As of this date, tenders of approximately $27.5 million
principal amount of the 10-1/2% Senior Subordinated Notes, and
tenders of approximately $18.5 million principal amount of the
11% Senior Subordinated Notes, have been received pursuant to
the Exchange Offer.

Telex is a leader in the design, manufacture and marketing of
sophisticated audio, wireless and multimedia communications
equipment for commercial, professional and industrial customers.
Telex provides high value-added communications products designed
to meet the specific needs of customers in commercial,
professional and industrial markets, and, to a lesser extent, in
the retail consumer electronics market.

TELIGENT INC.: Has Until December 17 To File Reorganization Plan
The U.S. Bankruptcy Court in Manhattan gave Teligent Inc. more
time to file a reorganization plan and solicit acceptance of the
proposal without having to contend with competing plans from
creditors and others, but the company was given less time than
it had asked for, Dow Jones reported. U.S. Bankruptcy Judge
Stuart Bernstein extended the bankrupt broadband-communication
service provider's plan-filing exclusivity to December 17 and
its exclusive period to seek plan votes through February 15.
Teligent had asked the court for a 180-day exclusivity
extension, which would have extended its plan-filing exclusivity
through March 18 and its vote-solicitation exclusivity through
May 20.

Teligent disclosed in a Securities and Exchange Commission
filing on Monday that it had reached a new agreement to sell its
assets for $72.5 million in cash, stock, warrants and assumed
liabilities. Teligent Acquisition Corp., a group formed by
Teligent Chief Operating Officer Jim Continenza, had agreed to
buy the assets for $117.5 million, subject to higher offers. The
management-led group's offer price consisted of $112.5 million
in cash and $5 million of Teligent Acquisition stock. Under the
new deal, Teligent Acquisition will pay $72.5 million in cash,
plus shares in the buyer to be determined under a formula set
out in the agreement, plus warrants to buy 2.25 million of the
buyer's common shares.

The Vienna, Va.-based company filed for chapter 11 bankruptcy
protection on May 21 after violating covenants of an $800
million credit agreement. The company's petition listed assets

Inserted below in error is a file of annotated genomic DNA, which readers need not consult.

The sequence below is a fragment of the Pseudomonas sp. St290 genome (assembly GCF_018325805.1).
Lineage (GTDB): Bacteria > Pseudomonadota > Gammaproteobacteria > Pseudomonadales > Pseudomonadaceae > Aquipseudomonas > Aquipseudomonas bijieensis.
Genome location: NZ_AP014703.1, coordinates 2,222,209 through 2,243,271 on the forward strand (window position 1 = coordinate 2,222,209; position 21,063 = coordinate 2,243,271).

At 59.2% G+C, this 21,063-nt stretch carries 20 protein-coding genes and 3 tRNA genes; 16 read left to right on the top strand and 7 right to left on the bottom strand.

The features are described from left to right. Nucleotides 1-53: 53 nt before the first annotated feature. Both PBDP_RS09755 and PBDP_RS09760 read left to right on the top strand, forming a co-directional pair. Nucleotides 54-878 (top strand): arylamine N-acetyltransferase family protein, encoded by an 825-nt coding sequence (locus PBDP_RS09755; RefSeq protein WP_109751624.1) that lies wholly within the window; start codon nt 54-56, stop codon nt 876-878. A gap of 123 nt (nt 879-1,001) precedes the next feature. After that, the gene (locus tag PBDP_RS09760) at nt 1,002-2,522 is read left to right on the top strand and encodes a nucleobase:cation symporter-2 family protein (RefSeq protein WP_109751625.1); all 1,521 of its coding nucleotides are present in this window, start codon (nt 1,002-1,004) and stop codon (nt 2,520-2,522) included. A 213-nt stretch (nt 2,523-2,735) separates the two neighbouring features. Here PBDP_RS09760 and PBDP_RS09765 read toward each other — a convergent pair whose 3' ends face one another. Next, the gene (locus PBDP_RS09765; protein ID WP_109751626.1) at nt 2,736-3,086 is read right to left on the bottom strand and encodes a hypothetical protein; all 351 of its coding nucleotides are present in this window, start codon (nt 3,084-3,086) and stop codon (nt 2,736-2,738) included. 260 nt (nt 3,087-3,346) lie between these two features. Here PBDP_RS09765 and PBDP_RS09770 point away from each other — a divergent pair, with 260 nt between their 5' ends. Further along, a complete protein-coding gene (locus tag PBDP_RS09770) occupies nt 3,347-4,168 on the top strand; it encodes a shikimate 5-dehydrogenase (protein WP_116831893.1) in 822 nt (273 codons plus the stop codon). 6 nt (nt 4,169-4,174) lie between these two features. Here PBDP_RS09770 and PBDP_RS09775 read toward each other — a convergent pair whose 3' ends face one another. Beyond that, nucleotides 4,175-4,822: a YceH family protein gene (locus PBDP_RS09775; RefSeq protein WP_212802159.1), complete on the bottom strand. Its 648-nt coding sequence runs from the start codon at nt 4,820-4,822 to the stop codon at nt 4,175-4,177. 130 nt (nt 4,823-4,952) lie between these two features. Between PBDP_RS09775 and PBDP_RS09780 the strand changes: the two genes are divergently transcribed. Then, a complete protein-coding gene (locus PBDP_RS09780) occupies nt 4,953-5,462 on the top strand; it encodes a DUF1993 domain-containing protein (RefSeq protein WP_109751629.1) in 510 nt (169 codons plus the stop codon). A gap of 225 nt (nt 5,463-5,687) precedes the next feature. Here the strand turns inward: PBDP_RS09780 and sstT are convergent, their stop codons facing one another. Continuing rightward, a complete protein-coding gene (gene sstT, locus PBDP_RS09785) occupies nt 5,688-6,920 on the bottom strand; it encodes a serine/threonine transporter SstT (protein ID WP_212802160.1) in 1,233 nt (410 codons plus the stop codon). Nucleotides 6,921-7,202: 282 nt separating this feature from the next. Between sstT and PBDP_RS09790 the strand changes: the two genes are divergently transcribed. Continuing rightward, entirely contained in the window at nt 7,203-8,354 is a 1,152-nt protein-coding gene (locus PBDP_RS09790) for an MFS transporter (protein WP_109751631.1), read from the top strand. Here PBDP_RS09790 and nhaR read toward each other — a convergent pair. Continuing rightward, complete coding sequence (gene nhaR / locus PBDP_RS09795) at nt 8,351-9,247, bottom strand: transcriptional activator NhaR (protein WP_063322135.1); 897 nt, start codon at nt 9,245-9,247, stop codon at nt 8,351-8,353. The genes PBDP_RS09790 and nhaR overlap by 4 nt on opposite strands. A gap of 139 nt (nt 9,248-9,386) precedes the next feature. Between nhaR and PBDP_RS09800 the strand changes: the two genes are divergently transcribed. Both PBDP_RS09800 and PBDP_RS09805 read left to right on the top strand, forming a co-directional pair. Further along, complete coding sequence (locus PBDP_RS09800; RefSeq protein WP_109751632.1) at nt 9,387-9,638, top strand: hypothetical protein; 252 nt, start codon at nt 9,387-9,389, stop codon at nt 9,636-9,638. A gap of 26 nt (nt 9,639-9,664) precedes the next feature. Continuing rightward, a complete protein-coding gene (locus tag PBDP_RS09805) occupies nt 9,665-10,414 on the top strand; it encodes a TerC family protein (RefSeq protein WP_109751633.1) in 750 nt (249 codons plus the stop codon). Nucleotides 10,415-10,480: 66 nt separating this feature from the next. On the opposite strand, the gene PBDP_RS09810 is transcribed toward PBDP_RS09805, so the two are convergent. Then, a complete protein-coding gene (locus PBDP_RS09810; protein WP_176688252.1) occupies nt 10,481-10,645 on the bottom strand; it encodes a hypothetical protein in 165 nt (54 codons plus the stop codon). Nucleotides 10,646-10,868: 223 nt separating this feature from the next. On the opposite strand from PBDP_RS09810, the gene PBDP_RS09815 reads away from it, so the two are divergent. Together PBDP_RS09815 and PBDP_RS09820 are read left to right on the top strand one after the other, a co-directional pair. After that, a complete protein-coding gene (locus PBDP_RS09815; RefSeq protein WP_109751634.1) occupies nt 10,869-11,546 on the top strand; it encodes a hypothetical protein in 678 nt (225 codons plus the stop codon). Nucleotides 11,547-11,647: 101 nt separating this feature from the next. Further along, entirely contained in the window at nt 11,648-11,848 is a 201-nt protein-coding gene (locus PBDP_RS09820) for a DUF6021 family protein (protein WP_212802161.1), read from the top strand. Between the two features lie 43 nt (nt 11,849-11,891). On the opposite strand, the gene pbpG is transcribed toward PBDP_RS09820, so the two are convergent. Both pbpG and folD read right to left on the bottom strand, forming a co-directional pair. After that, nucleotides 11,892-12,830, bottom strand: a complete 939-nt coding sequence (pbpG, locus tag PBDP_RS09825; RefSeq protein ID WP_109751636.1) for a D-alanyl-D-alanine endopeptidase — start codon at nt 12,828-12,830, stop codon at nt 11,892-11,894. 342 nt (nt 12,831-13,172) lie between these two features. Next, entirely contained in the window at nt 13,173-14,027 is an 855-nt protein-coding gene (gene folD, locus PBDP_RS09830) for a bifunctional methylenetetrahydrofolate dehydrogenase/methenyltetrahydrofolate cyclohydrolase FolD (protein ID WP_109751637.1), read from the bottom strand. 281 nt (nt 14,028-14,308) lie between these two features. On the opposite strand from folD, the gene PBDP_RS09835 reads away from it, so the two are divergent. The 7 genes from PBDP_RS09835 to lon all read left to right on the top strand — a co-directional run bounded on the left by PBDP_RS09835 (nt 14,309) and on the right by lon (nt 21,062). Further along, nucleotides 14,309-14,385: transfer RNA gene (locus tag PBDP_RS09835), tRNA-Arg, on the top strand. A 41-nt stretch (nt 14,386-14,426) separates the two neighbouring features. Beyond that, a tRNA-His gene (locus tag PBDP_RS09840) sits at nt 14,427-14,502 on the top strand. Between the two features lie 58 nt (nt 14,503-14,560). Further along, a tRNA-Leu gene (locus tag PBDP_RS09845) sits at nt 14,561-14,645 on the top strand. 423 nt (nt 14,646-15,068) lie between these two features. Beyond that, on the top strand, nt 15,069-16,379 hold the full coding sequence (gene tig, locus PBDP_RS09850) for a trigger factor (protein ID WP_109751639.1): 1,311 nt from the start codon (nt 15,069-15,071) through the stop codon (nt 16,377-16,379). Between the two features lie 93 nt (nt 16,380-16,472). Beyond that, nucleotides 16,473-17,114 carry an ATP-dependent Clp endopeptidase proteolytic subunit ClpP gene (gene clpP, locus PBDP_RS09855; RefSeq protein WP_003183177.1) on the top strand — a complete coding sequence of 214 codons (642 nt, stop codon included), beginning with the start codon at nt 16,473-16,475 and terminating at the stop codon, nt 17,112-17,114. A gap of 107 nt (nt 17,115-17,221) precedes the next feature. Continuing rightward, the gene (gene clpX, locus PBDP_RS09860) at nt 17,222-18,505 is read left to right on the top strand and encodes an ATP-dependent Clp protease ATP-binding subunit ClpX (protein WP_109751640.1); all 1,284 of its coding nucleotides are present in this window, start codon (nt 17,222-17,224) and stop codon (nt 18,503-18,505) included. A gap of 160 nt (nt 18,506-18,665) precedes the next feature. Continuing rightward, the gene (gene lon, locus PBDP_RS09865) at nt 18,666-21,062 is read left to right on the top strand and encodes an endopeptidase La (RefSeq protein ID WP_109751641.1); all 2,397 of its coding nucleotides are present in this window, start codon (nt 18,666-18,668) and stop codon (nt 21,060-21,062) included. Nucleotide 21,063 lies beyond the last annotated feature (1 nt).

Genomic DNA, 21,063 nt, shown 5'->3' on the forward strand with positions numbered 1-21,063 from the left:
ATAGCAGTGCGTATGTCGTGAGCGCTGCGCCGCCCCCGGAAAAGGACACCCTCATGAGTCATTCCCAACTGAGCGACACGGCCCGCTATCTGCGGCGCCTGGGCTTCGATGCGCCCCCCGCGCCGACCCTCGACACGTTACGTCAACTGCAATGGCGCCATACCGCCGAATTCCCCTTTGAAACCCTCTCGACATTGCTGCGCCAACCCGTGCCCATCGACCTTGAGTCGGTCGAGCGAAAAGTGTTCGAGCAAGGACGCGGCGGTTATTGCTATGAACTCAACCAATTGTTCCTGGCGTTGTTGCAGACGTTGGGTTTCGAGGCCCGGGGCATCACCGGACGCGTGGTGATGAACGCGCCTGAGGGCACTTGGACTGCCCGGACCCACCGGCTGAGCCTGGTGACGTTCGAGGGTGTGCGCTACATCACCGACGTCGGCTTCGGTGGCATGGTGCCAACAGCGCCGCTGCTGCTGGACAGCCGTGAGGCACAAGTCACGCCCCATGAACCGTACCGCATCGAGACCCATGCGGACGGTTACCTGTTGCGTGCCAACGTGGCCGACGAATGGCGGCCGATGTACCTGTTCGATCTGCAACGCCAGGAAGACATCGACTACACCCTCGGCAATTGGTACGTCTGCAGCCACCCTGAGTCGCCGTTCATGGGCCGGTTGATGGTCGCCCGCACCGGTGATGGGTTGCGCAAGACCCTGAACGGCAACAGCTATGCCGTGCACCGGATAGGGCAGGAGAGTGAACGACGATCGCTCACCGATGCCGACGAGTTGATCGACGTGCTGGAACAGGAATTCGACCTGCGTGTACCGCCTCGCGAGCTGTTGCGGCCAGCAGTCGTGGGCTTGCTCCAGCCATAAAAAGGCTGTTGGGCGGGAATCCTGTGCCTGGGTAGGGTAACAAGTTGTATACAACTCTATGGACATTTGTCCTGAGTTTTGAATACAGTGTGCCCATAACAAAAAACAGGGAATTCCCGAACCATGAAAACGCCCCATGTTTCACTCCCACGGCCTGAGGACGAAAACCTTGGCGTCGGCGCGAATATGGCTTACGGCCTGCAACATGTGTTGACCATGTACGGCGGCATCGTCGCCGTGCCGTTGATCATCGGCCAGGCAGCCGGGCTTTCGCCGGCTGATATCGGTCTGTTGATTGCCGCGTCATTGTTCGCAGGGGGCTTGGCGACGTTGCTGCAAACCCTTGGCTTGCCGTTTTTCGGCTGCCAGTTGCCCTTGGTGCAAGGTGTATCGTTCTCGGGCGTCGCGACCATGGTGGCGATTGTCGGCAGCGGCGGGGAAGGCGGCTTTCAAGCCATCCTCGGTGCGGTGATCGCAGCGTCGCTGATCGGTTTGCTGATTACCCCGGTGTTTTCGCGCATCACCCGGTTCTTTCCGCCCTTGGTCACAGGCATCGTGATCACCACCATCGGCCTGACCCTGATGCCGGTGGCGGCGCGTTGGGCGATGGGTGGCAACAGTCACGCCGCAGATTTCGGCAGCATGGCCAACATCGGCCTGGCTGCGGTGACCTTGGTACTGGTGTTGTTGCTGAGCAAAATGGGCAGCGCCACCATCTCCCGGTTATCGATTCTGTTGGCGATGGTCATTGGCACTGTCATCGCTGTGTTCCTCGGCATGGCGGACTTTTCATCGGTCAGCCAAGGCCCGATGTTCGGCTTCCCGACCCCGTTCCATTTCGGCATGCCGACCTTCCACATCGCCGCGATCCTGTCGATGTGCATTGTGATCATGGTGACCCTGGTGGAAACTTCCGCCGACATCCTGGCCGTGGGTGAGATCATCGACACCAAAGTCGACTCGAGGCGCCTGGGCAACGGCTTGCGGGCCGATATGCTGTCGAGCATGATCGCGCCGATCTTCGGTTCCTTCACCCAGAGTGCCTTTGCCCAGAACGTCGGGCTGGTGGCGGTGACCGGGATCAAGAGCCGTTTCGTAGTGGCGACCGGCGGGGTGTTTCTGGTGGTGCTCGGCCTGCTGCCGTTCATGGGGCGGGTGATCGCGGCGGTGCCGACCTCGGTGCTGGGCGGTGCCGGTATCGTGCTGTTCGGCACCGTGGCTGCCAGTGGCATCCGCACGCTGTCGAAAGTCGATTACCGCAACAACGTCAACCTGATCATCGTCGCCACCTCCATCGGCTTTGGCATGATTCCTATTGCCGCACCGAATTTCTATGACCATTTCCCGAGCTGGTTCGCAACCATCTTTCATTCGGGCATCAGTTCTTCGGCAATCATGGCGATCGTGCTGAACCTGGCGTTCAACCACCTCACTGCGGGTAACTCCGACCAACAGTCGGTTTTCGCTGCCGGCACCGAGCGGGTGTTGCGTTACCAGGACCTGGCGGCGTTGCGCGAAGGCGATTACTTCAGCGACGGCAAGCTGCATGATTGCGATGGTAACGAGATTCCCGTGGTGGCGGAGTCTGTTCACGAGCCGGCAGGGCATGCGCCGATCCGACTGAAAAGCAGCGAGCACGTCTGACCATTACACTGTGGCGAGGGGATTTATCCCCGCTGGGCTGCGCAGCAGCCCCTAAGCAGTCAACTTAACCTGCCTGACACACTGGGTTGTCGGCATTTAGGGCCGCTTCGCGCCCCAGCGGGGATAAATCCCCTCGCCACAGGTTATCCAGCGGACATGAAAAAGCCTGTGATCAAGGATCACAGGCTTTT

of $1.2 billion and debts of $1.6 billion. (ABI World, October
24, 2001)

TRI-NATIONAL: Senior Care Extends Tender Offer to December 31
Senior Care Industries Inc. (OTCBB:SENC) says it has been
informed that Tri-National Development Corp. (OTCBB:TNAV) filed
voluntary Chapter 11 in the United States Bankruptcy Court in
San Diego, Case No.01-10964-JH.

The case was assigned to Judge John Hargrove, the same judge who
was hearing the involuntary bankruptcy case that had been filed
by a group of creditors including Senior Care in August of this

The tender offer to Tri-National shareholders that was made by
Senior Care earlier this year was scheduled to expire on Oct.
31, 2001. Senior Care announced that the tender offer will now
be extended to December 31, 2001.

Senior Care also announced that because of the bankruptcy
filing, it would accept only 51% of outstanding shares of Tri-
National and would refuse to purchase any shares above that

Senior Care said the primary reason for the extension was
twofold. First of all, Senior Care has received a second series
of comments from the Securities & Exchange Commission and is
presently in the process of responding to those comments on the
amended registration statement that was filed on Sept. 11, 2001.

Secondly, because the tender is hostile, Senior Care had been
unable to obtain information from Tri-National that is necessary
to respond to the SEC comments. Senior Care now hopes that the
information provided by the bankruptcy schedules will give it
sufficient information to be able to respond.

               About Senior Care

Senior Care develops housing for seniors and is presently
developing 233 single family senior "smart homes" near Palm
Springs, Calif., 54 town houses in Las Vegas, and 56 apartments
for seniors at Senior Care's West Valley Apartment complex in
New Mexico. Sales of Senior Care's Evergreen Manor II
condominium project in Los Angeles have been brisk, according to

VAIL RESORTS: S&P Revises Ratings Outlook to Negative
Standard & Poor's revised its outlook on Vail Resorts Inc. to
negative from stable.

The outlook revision on Vail Resorts (BB-/Negative/--) reflects
the weaker-than-expected operating environment and the
increasingly challenging business fundamentals the company faces
for the remainder of this year as well as into 2002. Material
declines in leisure travel combined with economic uncertainty
following the Sept. 11, 2001, attacks in the U.S., are expected
to negatively affect financial performance in the near term.
Longer term visibility is poor, as skier visitation trends--a
key driver of profitability--could be pressured by slowing
economic conditions, softening demand for discretionary leisure
activities, and security issues related to travel.

In addition, the company's financial performance is vulnerable
to changing weather patterns, an important element of
potentially significant cash flow volatility. The company has
some cushion to absorb weaker trends in skier visitation, but a
greater-than-expected decline in skier visits due to either
tough operating conditions or poor snowfall, could pressure the

The ratings continue to reflect Vail's good operating
performance and diversified revenue mix, offset by limited
geographic diversity and the risks associated with operating in